Low Cost. WordPress is completely free to install on your server (you do need to pay for hosting). There are also lots of free themes to use and the paid ones are pretty cheap most of the time.
SEO. WordPress can make search engine optimization easy for the non-expert but leaves a lot of room for true SEO to be optimized. But, generally speaking, using the ubiquitous YOAST plugin will allow you to get the foundation started correctly.
Mobility. I’m not talking about how responsive your website will be on a mobile phone or tablet, I’m talking about how easy it is to find someone to work on your website if you have to fire your web designer and move to another developer. As long as you have the keys to your site, domain, and hosting, you can move your project to another designer and almost guarantee that they will be able to pick up where the last designer left off.
53,000 + free plugins, plus thousands of more premium plugins.
5,000+ free themes, plus thousands of more premium themes.
Security. WordPress sites are prone to hacks. Malware can be installed on your WordPress site very easily if you don’t take the necessary precautions. WordPress does update the native code for security vulnerabilities, but it is up to the user to make and plan the updates. Plugins often have conflicts with the updated version of WordPress so then you have to make sure your plugins are up-to-date. And often the plugins are not updated at the same time and the WordPress update, so you have to delay your WordPress update for your plugins to be updated.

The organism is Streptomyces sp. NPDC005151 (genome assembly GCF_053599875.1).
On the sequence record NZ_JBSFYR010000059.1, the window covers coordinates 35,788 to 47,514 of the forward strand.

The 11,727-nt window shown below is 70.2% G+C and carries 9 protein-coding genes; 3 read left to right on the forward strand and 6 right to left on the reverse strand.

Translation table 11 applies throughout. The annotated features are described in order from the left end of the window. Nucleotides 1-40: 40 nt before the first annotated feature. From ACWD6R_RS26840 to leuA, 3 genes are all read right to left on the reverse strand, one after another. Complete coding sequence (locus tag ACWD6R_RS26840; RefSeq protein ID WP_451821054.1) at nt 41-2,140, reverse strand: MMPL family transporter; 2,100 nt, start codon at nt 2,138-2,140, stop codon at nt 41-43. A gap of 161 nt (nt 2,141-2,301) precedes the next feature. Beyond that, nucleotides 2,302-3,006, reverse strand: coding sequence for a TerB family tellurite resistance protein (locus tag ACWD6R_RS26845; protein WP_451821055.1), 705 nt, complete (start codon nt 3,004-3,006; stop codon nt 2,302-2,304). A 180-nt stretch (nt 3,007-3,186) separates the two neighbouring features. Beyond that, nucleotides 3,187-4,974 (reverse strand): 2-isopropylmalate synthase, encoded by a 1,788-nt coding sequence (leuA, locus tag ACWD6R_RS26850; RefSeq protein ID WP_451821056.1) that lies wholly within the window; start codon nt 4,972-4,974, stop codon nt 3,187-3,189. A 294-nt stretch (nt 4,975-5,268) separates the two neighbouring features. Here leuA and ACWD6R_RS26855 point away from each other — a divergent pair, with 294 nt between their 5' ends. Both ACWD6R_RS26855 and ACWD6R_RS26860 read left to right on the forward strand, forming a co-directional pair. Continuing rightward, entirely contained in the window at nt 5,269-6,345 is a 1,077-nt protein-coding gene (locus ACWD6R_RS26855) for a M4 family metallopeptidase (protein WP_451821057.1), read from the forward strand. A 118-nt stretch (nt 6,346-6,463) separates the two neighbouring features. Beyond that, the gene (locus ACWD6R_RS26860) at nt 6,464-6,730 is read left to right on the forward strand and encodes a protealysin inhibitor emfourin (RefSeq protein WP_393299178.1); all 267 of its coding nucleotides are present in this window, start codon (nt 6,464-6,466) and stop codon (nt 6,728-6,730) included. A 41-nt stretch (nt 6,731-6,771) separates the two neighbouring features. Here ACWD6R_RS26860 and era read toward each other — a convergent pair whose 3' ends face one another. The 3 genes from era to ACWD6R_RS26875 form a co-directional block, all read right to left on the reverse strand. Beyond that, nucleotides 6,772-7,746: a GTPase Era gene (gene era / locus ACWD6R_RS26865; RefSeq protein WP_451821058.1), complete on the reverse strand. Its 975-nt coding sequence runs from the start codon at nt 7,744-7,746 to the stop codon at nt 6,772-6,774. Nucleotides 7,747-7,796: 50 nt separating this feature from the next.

What happens when you have 25 plugins? As you can see it can become a time challenge to manage it all. Oh, and did you update your server to the latest version of PHP? I can go on, but properly managing WordPress updates and security is a job on to itself.
Ease of use. I know this is often touted as a pro of WordPress, but it really depends on the skill level of the user. WordPress is not WIX or GoDaddy website builder. It takes a lot more time and understanding than those applications to get going.